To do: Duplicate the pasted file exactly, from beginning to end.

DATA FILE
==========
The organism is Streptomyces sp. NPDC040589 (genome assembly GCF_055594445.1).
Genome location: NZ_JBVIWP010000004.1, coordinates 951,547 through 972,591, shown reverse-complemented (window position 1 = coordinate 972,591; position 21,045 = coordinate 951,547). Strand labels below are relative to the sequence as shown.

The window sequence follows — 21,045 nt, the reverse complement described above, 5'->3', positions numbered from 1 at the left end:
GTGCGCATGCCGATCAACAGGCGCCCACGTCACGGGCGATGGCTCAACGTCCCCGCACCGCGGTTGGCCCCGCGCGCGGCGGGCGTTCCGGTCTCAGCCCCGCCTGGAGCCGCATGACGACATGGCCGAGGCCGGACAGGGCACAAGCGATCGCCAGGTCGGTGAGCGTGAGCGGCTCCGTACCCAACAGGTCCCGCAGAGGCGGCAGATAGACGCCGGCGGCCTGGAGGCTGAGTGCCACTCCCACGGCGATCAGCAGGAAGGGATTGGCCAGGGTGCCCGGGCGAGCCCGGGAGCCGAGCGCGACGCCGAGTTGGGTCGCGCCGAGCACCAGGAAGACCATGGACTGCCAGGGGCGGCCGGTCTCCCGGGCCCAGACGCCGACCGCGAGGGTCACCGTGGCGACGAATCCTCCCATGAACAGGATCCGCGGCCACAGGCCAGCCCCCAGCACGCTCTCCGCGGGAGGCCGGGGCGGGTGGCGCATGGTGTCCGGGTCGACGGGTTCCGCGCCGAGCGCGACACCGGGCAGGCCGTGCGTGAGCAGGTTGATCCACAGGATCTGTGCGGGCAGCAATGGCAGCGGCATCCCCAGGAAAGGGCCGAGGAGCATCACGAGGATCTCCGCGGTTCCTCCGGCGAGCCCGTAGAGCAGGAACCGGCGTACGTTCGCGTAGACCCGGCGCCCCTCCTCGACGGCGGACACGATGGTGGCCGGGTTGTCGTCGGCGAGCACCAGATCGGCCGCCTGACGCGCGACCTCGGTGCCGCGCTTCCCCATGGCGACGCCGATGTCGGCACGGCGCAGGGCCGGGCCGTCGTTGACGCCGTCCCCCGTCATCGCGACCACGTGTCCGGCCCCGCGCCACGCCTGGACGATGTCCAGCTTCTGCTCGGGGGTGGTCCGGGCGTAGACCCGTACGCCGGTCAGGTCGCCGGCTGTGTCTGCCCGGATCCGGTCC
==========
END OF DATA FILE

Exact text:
The organism is Streptomyces sp. NPDC040589 (genome assembly GCF_055594445.1).
Genome location: NZ_JBVIWP010000004.1, coordinates 951,547 through 972,591, shown reverse-complemented (window position 1 = coordinate 972,591; position 21,045 = coordinate 951,547). Strand labels below are relative to the sequence as shown.

The window sequence follows — 21,045 nt, the reverse complement described above, 5'->3', positions numbered from 1 at the left end:
GTGCGCATGCCGATCAACAGGCGCCCACGTCACGGGCGATGGCTCAACGTCCCCGCACCGCGGTTGGCCCCGCGCGCGGCGGGCGTTCCGGTCTCAGCCCCGCCTGGAGCCGCATGACGACATGGCCGAGGCCGGACAGGGCACAAGCGATCGCCAGGTCGGTGAGCGTGAGCGGCTCCGTACCCAACAGGTCCCGCAGAGGCGGCAGATAGACGCCGGCGGCCTGGAGGCTGAGTGCCACTCCCACGGCGATCAGCAGGAAGGGATTGGCCAGGGTGCCCGGGCGAGCCCGGGAGCCGAGCGCGACGCCGAGTTGGGTCGCGCCGAGCACCAGGAAGACCATGGACTGCCAGGGGCGGCCGGTCTCCCGGGCCCAGACGCCGACCGCGAGGGTCACCGTGGCGACGAATCCTCCCATGAACAGGATCCGCGGCCACAGGCCAGCCCCCAGCACGCTCTCCGCGGGAGGCCGGGGCGGGTGGCGCATGGTGTCCGGGTCGACGGGTTCCGCGCCGAGCGCGACACCGGGCAGGCCGTGCGTGAGCAGGTTGATCCACAGGATCTGTGCGGGCAGCAATGGCAGCGGCATCCCCAGGAAAGGGCCGAGGAGCATCACGAGGATCTCCGCGGTTCCTCCGGCGAGCCCGTAGAGCAGGAACCGGCGTACGTTCGCGTAGACCCGGCGCCCCTCCTCGACGGCGGACACGATGGTGGCCGGGTTGTCGTCGGCGAGCACCAGATCGGCCGCCTGACGCGCGACCTCGGTGCCGCGCTTCCCCATGGCGACGCCGATGTCGGCACGGCGCAGGGCCGGGCCGTCGTTGACGCCGTCCCCCGTCATCGCGACCACGTGTCCGGCCCCGCGCCACGCCTGGACGATGTCCAGCTTCTGCTCGGGGGTGGTCCGGGCGTAGACCCGTACGCCGGTCAGGTCGCCGGCTGTGTCTGCCCGGATCCGGTCC